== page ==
Q&A with the author
Q: Beyond the Red Mountains is your first novel. What inspired you to write it?
A: I had been developing the story in my mind for months before I actually started writing, but it was my stepson who provided the final inspiration. He was twelve years old at the time and I wanted to write something that would be both entertaining to keep him engaged, but that would also help teach him how to process the emotions and overcome some of the challenges of being a teenager.
Q: How can a fantasy adventure story help young adults seek out answers in their everyday lives?
A: A good story can be a great way to teach young adults the lessons of life, because readers will recognize themes in the story that mirror their own lives. How the characters handle the emotions of life as they come of age will help guide readers as they encounter the same situations on their own journey.
Q: Is the book appropriate for young adult readers of all ages?
A: The book is written with suitable language and themes for young adults 13 and older. My stepson read it when he was fourteen and he was easily able to understand the subject matter. As I had hoped, events in the story sparked many conversations about thoughts and feelings he was having in his own life.
Q: How did you develop your two protagonists, Kelvin and Elizabeth?
A: When I set out to create personalities for Kelvin and Elizabeth, I wanted to make them as real as possible. They are not based on any one single person I know, but parts of many people I have encountered in my life. It was very important for me to create characters with whom readers could identify. Both Kelvin and Elizabeth have strengths and weaknesses just as any of us do. That is why I think readers will recognize parts of themselves in my characters.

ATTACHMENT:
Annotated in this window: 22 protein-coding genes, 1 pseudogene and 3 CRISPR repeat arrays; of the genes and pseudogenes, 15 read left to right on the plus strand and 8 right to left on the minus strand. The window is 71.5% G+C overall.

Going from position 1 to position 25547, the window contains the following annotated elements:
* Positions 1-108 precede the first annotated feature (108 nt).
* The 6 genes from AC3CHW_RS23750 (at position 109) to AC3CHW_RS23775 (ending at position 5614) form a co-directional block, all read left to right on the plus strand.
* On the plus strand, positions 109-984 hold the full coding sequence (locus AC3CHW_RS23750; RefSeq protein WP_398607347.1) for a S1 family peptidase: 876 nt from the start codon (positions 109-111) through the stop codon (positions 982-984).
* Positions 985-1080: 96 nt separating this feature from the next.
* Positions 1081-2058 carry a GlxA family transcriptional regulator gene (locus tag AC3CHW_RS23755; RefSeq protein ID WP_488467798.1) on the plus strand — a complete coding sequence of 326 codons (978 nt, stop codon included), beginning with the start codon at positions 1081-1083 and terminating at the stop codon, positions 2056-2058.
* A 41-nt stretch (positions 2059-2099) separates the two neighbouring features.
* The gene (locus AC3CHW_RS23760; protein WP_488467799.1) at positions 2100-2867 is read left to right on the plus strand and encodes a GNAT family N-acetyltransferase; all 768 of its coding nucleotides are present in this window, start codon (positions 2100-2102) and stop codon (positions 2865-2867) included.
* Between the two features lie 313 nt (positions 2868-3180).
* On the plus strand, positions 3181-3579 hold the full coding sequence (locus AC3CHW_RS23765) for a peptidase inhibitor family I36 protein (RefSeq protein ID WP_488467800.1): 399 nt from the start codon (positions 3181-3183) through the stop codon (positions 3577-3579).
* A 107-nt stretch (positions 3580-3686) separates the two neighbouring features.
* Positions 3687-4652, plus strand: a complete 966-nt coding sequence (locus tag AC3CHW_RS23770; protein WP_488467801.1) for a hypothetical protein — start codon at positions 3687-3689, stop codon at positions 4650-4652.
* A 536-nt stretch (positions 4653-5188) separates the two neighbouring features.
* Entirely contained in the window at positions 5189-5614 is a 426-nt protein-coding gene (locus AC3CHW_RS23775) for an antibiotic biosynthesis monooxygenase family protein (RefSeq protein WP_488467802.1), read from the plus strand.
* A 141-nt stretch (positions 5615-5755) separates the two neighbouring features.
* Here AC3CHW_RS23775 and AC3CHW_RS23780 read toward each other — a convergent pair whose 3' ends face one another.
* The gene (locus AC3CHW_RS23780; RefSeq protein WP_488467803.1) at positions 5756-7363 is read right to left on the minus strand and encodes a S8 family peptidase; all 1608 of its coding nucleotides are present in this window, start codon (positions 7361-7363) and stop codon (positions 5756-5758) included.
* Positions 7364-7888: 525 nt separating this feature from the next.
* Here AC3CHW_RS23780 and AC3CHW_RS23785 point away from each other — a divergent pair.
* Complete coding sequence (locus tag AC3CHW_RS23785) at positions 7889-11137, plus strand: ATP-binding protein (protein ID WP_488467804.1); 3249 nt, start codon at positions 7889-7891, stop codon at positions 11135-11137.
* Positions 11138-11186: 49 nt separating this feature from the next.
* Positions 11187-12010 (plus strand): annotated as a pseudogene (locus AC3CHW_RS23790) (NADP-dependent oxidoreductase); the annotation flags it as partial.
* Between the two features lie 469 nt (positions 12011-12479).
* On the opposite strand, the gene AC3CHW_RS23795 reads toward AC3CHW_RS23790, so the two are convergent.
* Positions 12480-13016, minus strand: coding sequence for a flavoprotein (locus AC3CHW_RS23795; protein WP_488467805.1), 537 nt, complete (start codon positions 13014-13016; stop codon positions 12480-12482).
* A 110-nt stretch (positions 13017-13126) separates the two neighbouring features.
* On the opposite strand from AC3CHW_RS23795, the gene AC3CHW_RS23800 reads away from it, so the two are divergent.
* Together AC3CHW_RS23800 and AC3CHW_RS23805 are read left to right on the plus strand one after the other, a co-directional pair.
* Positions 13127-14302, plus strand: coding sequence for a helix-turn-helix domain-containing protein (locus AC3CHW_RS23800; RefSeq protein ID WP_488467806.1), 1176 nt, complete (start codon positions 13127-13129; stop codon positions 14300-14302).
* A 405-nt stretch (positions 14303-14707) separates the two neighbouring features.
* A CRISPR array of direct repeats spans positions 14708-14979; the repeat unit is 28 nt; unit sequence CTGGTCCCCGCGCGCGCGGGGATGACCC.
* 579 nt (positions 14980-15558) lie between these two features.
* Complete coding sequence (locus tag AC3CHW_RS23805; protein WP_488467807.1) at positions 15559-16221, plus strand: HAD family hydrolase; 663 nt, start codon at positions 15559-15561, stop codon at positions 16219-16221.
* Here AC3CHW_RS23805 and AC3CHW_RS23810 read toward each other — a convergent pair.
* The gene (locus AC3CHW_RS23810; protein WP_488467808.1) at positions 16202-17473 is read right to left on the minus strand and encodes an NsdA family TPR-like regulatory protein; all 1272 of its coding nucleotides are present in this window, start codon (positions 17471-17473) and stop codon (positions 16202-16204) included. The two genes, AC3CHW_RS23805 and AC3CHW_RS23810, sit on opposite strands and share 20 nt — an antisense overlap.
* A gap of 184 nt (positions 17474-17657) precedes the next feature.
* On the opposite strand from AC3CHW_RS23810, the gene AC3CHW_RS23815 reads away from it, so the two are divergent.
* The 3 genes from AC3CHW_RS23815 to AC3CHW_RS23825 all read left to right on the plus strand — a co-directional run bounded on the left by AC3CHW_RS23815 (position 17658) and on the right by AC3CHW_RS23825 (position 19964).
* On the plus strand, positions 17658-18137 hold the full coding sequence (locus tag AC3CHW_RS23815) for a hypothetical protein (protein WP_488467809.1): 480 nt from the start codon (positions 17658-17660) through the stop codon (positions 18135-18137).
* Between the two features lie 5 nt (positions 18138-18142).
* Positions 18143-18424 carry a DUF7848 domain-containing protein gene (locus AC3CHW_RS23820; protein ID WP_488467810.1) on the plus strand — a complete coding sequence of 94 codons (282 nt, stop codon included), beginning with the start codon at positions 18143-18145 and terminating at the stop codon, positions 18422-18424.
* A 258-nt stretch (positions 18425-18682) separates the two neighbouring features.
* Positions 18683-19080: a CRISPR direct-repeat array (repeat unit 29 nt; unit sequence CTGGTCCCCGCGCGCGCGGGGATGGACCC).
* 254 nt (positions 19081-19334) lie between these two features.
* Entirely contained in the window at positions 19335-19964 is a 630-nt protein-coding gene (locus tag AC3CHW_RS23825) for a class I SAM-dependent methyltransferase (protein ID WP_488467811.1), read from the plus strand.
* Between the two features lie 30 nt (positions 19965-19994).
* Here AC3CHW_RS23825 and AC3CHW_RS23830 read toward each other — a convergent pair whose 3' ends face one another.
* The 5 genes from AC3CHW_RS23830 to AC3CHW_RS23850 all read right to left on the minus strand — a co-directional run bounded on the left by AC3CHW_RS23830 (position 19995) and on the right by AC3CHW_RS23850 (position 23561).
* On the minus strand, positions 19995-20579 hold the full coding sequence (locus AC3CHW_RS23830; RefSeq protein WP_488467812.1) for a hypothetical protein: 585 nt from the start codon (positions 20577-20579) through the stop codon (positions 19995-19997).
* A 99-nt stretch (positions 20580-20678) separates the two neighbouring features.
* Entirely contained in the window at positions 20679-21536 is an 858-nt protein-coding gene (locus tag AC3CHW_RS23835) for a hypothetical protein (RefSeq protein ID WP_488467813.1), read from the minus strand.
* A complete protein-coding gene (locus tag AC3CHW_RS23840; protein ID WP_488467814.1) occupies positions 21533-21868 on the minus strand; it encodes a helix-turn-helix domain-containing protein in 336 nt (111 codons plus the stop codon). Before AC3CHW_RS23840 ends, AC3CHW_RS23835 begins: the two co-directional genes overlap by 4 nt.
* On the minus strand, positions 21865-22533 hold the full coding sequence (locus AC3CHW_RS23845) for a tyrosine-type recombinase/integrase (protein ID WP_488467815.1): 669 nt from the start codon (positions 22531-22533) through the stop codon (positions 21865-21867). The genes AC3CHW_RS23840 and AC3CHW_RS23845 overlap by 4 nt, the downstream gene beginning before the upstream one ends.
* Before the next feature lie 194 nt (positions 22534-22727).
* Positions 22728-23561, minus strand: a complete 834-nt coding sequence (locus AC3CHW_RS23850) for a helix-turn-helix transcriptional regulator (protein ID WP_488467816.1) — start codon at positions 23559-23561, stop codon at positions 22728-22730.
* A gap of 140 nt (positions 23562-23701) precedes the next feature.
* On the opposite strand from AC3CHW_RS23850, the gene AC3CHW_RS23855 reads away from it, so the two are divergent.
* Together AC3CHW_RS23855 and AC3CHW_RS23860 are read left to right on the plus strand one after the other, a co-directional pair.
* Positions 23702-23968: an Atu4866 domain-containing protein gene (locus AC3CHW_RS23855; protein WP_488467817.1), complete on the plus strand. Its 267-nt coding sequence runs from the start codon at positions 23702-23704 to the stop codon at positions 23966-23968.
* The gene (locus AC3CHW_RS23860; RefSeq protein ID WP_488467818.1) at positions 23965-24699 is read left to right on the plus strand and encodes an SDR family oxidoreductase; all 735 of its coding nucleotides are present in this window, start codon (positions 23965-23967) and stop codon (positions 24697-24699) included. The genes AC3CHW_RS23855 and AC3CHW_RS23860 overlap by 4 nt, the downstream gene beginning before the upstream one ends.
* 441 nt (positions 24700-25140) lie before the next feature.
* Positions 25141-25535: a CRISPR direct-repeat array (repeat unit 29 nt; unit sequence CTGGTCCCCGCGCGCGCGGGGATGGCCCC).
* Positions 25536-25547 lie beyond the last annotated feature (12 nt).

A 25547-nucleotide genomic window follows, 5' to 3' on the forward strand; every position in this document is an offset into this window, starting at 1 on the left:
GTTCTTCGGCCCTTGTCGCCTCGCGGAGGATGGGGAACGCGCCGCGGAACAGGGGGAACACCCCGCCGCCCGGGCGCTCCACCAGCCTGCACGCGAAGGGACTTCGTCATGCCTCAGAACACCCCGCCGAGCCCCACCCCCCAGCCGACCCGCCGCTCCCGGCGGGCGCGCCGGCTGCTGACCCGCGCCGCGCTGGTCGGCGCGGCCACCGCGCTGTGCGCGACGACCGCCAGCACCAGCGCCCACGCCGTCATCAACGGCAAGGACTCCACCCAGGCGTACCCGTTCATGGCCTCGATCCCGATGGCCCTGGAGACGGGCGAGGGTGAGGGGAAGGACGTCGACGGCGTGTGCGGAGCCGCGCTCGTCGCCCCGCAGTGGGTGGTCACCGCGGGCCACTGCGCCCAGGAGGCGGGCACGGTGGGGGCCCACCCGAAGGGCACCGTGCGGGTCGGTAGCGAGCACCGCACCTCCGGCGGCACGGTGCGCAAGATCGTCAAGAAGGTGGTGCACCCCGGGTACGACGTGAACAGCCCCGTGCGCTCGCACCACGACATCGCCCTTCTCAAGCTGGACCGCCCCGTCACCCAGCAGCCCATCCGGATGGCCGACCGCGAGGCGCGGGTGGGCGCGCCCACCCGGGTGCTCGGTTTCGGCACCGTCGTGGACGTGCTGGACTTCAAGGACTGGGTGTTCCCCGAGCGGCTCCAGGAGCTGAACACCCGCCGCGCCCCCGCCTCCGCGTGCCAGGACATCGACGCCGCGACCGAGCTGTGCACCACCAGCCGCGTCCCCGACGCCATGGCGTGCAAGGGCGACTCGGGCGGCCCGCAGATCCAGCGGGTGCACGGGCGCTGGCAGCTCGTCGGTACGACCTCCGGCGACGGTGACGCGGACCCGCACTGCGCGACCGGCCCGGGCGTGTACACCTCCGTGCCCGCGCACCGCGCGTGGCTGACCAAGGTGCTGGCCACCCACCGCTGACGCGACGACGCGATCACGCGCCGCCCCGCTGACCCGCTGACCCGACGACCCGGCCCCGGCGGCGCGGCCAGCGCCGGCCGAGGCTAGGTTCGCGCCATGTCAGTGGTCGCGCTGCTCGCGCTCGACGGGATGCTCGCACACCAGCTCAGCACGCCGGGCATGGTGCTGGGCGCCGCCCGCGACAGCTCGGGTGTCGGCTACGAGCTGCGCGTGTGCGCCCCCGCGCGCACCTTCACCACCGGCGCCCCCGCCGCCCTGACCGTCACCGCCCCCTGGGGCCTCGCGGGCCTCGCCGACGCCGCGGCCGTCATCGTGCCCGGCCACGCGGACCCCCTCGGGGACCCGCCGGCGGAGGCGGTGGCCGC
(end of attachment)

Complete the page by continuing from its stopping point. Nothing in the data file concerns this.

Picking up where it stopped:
Q: How did you create your world?
A: Creating a new world is no easy task. The first step I took was to draw a map of the land and water that would be covered in the book. Once I had this, I could place cities, mountains, and other geological features.
Once these were in place, the story was easier to write. For example, if a character was traveling somewhere, you can see if there is a barrier that needs to be crossed. The nature of those barriers can lead to specific events in the story. I would not recommend writing a story with a new world without first developing a map.
After the map was in place, I had to develop the physical properties in my world. In the case of Beyond the Red Mountains, I wanted to incorporate some form of magic. I then set out to develop the rules of my magic. For this I looked to history, and based it loosely on the beliefs and practices of medieval scientists.
Q: You have a lot of different terrain in the book, as Kelvin and Elizabeth go on their journey. What kind of research did you do, or experiences did you pull from, to describe the different places?
A: The travel I have done in my life has definitely influenced my writing. I think it is much easier to write about a certain terrain or landscape when you have experienced it yourself. An example is when you are in a forest, what do you hear, what do you see, what does it smell like?
Q: What are you currently working on?
A: In my mind, the full story of Kelvin and Elizabeth will be a series of three books. The second book, Across the Golden Desert, is currently being edited and should be ready in 2016. I have begun to write the final installment, Over the Blue Sea, which I plan on being ready for release in 2017.
Q: I understand that you write in the evenings and weekends, while keeping a “day job”. How do you stay focused on writing when you have a lot of other responsibilities?
A: It’s not easy. I have to plan my days out and set aside specific time for writing. If I have time scheduled for writing it’s much more difficult for me to push it aside and procrastinate. Writing is fun for me and I really enjoy delving into the world I created, but to meet deadlines I have to look at it as a job.
Q: What piece of advice would you give a new author?
A: Stick with it. There were many times when I wondered if what I was writing was any good or not. In fact, a year in to Beyond the Red Mountains I scrapped almost the entire story and started over. Persistence is key.